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The Fall of British Tyranny American Liberty Triumphant   By: (1729-1802)

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Among the elusive figures of early American Drama stands John Leacock, author of "The Fall of British Tyranny,"[1] published in 1776, in Philadelphia. Even more elusive is the identification, inasmuch as his name has been spelled variously Leacock, Lacock, and Laycock. To add to the confusion, Watson's "Annals of Philadelphia," on the reminiscent word of an old resident of that town, declares that Joseph Leacock penned "The Medley."[2] "He wrote also a play, with good humour," says this authority, "called 'British Tyranny.'" On careful search of the files, no definite information in regard to Leacock has been forthcoming. The dedication to "The Fall of British Tyranny" was signed "Dick Rifle," but there is no information to be traced from this pseudonym.

Searching the Colonial Records of Pennsylvania, I discovered no less than three John Leacocks mentioned, all of whom were Coroners, as well as a Joseph Leacock, who occupied the same position. Examining the Records of the Pennsylvania Soldiers of the Revolution, I found several John Leacocks in the ranks as privates, and also one John Laycock.

Professor Moses Coit Tyler, in his "Literary History of the American Revolution" (ii, 198), giving a list of the characters in the play and the names of those supposed to be lampooned, analyzes the piece thoroughly, and says, "From internal evidence, it must be inferred that the writing of the play was finished after the publication of 'Common Sense' in January, 1776, and before the news had reached Philadelphia of the evacuation of Boston, March 17, 1776." Though Sabin takes for granted that Leacock wrote "The Fall of British Tyranny," Hildeburn, in the "Issues of the Press" (ii, 249), states that it is "said to have been written by Mr. Laycock of Philadelphia." If the John Leacock, whose name appears in the Philadelphia Directory of 1802, is the one who wrote "The Fall of British Tyranny," following that clue we find his name disappearing from the Directory in 1804. Hence, he must either have died, or have moved away from Philadelphia.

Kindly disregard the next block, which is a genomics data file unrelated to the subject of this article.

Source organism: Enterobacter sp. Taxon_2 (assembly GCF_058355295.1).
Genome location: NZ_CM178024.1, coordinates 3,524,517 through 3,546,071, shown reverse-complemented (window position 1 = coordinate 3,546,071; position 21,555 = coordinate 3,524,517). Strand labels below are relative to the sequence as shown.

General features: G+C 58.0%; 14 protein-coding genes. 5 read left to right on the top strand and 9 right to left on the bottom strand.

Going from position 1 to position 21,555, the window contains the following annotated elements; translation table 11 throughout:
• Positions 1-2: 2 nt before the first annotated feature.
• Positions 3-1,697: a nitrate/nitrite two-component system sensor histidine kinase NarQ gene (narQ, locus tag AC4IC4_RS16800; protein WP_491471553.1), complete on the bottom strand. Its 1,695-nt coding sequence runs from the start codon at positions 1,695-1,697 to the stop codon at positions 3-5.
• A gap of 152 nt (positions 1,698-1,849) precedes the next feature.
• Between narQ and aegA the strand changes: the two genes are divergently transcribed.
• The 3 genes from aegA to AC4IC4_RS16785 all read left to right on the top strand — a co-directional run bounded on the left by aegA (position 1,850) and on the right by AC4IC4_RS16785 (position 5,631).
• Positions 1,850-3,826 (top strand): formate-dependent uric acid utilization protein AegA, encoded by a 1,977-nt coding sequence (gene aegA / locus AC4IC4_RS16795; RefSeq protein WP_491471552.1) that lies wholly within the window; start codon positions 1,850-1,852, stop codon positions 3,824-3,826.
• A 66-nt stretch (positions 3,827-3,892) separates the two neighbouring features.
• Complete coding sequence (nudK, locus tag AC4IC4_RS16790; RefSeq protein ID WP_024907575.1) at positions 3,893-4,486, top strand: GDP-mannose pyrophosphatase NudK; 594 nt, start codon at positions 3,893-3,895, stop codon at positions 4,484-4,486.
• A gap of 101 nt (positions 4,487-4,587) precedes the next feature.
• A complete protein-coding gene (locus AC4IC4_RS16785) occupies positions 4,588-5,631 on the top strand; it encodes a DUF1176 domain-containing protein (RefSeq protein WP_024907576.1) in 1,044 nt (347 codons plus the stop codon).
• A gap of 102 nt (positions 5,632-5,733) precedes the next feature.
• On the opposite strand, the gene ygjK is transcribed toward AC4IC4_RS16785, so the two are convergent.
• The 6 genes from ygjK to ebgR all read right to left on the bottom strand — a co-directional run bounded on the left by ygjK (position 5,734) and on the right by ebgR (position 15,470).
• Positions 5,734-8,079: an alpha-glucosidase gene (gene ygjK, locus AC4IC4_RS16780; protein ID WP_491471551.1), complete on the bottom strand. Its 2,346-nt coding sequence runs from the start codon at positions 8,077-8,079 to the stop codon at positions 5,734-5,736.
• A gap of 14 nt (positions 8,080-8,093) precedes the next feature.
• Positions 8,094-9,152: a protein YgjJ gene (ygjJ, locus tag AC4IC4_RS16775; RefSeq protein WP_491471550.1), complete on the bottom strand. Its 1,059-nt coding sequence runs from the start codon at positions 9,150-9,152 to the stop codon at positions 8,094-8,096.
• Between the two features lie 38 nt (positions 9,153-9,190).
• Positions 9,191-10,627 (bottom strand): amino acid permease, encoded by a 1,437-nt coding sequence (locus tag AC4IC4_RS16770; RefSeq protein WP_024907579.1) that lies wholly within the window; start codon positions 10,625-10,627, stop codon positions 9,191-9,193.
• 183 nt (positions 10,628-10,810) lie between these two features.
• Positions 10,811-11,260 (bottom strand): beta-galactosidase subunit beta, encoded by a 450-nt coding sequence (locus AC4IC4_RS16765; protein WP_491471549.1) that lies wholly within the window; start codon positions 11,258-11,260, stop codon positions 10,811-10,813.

The elusive name of Leacock is to be considered also in connection with an opera entitled, "The Disappointment; or, The Force of Credulity," signed by Andrew Barton,[3] supposed to be a pseudonym, and attributed variously to "Colonel" Thomas Forrest and to John Leacock. I already have had occasion to mention "The Disappointment" in connection with Godfrey's "The Prince of Parthia." The reader will remember that in 1767 "The Disappointment" was put into rehearsal, but was suddenly withdrawn in preference to Godfrey's piece. This play has been fully and interestingly analyzed by O. G. Sonneck, who gives the reasons for the withdrawal of the play from rehearsal by the American Company of Philadelphia, 1767. These reasons are definitely stated in the Pennsylvania Gazette for April 16, 1767, which contains this warning in the American Company's advertisement of "The Mourning Bride": "N.B. 'The Disappointment' (that was advertised for Monday), as it contains personal Reflections, is unfit for the Stage."

The reason why this piece is attributed to "Colonel" Thomas Forrest is that there is a memorandum in substantiation on the title page of a copy owned by the Library Company of Philadelphia.

Mr. Sonneck gives further and more extensive treatment of the subject in his excellent book on "Early Opera in America," (Schirmer, 1915) as well as in "Sammelbände der Internationale Musik Gesellschaft," for 1914 1915.

We mention the matter here, because, although Sonneck enters into a long discussion of the life of Forrest, he fails to give any satisfactory account of John Leacock. In fact, he says in closing, "If Andrew Barton, Esq., is to be a pseudonym, it seems to me that John Leacock, claimed (by Mr. Hildeburn) to have written the tragi comedy of 'The Fall of British Tyranny,' should not be cast aside so cheerfully in favour of Thomas Forrest... Continue reading book >>

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